As for the title, it’s an old Warren Zevon song, the lyrics don’t mean a lot but after going to temple services and then seeing the Christian side, and I am not religious, but you wonder if at the end of the day there is a heaven and it what all religions say it is, shouldn’t everyone fit in and be welcome? Shouldn’t whoever guards the gate simple be indifferent to the differences between everyone? Or not I guess
Scott Sitner-Jerusalem-December 2018
For some reason this Tom Petty song kept running through my mind as I was touring the Holocaust museum:(Ya’d Vashem)
You belong among the wildflowers
You belong in a boat out at sea
Sail away, kill off the hours
You belong somewhere you feel free
The lyrics kept running through my head thinking of the people trapped where they were. First in their what they thought were secure homes, with jobs, families and kids. Then as those things were slowly stripped away, I envisioned them all thinking that all they wanted was to be free, yet most never would be until they were murdered. It’s a funny thing going to a museum designed to recall and memorialize a true horror of world history. The museum, interestingly enough, is not for people like us, even though of course it is a huge part of our cultural and religious history. More importantly it is for non jews, as we of course will never forget, but it is the rest of the world that has to remember, those groups who do not get immersed in it like Jews, but for whom it is a chapter in a history book and a few lectures. No different than other genocides, the world has to remember, not the people who were targeted and were its victims. Our our guide, who is also our guide for the trip walked us through the museum and gave us perspective.
What struck us was that he framed everything by saying “they didn’t know what was going to happen.” So with each new act of repression and suppression over a decade or more, people did not know they were soon to be executed, more they hoped that it would get better. It gave a new perspective to me walking around thinking of the people who could never have envisioned they were soon to be murdered, not knowing that people could do that to other people and just hoping it would improve and they could resume their normal lives. The worst part was the children’s memorial, dedicated to the 1.5 million kids who were murdered. There is nothing else I can say.A few things if you go. It’s mobbed, like wow. If you have already been to DC, or other holocaust museums, many of the exhibits are the same or similar, which is good because it is near impossible to see a lot due to the crowds. Thew views outside are amazing, designed to show Israel as this is our homelands and where people strive to come.. It’s shorter than DC, two hours and done. Well worth it as how can one be here and not go?So what does one do after that? Shop and eat of course. A good glatt kosher meal, some shopping for trinkets and a nice day of rest. We blew off the dig, just too tired and wanted to explore the city. A nice dinner in town, fish. and done for the night. Traveling this much is hard, everyone is being a trooper but I can see it wearing on people, tomorrow is Masada and the dead sea so 12 hours of a bus and such, but a nice way to finish. Good night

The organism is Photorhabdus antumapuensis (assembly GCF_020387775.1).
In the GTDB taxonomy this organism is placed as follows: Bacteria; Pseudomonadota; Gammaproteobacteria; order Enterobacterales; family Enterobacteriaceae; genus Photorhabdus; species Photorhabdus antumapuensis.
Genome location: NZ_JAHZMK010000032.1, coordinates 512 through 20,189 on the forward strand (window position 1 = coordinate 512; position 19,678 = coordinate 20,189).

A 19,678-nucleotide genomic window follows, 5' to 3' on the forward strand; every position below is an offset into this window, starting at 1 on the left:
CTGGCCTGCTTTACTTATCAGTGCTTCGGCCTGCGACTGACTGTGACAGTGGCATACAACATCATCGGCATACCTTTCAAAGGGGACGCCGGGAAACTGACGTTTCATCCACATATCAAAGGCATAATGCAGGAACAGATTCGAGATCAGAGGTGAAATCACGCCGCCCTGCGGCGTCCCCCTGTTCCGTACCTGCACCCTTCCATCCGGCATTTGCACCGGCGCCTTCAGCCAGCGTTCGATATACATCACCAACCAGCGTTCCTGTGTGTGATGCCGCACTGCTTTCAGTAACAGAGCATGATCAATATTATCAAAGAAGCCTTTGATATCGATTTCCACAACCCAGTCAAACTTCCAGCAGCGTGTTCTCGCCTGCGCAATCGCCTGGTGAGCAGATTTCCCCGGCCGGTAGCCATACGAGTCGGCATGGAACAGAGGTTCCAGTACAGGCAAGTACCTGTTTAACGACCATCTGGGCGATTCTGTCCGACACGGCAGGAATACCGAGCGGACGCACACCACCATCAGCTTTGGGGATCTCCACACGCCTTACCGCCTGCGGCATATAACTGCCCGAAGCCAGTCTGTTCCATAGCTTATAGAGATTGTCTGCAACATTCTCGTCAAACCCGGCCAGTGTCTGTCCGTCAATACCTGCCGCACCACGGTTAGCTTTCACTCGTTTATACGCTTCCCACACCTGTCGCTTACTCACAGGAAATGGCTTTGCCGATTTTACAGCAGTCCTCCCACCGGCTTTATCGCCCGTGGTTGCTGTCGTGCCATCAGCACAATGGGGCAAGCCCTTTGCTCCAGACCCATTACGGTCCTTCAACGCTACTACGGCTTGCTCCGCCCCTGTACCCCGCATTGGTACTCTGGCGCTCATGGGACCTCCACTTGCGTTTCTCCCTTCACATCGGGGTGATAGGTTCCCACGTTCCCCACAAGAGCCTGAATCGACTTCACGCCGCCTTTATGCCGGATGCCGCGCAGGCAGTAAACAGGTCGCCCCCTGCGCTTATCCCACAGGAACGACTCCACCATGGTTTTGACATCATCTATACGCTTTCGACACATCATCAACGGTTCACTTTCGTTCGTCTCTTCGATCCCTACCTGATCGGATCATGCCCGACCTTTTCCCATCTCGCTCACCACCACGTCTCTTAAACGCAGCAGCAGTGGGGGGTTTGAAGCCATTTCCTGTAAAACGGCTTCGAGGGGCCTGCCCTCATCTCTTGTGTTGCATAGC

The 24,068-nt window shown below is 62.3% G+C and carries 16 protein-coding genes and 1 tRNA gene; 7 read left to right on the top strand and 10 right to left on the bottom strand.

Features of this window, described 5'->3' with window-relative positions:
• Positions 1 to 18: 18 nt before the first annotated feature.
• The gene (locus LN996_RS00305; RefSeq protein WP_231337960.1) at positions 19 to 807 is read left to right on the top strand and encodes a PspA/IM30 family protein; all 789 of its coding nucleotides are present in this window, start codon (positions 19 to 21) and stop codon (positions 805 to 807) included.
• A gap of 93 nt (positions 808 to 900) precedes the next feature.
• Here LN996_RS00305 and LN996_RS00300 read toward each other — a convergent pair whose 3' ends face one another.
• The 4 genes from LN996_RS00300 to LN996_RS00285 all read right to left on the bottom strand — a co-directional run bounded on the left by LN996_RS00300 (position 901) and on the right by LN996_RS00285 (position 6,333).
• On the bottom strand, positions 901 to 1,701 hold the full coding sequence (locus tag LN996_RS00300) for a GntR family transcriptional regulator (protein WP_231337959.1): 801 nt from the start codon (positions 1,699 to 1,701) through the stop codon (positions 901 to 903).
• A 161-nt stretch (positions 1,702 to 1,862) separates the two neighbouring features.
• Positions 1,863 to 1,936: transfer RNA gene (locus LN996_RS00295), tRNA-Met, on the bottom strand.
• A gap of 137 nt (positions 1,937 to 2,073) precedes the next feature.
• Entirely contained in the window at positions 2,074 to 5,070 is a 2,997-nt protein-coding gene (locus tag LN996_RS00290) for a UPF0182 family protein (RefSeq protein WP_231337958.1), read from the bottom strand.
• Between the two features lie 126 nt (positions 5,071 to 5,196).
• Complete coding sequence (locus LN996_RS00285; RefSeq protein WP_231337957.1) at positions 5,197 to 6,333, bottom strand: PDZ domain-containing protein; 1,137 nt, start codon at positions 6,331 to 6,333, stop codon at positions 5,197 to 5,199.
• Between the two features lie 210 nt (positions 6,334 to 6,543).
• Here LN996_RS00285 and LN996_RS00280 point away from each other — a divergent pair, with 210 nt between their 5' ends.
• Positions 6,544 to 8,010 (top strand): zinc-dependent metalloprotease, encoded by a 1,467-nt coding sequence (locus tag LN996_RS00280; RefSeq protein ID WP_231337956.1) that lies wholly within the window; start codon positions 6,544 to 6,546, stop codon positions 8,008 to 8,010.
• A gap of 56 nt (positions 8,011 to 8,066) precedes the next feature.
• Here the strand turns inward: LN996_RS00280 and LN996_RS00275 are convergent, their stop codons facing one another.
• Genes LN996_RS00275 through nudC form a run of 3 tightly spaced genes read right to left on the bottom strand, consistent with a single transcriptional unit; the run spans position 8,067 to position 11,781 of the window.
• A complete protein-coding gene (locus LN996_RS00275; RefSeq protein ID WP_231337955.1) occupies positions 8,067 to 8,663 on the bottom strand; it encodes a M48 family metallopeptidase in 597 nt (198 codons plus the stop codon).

The land down under
Scott Sitner-Dead Sea-December 2018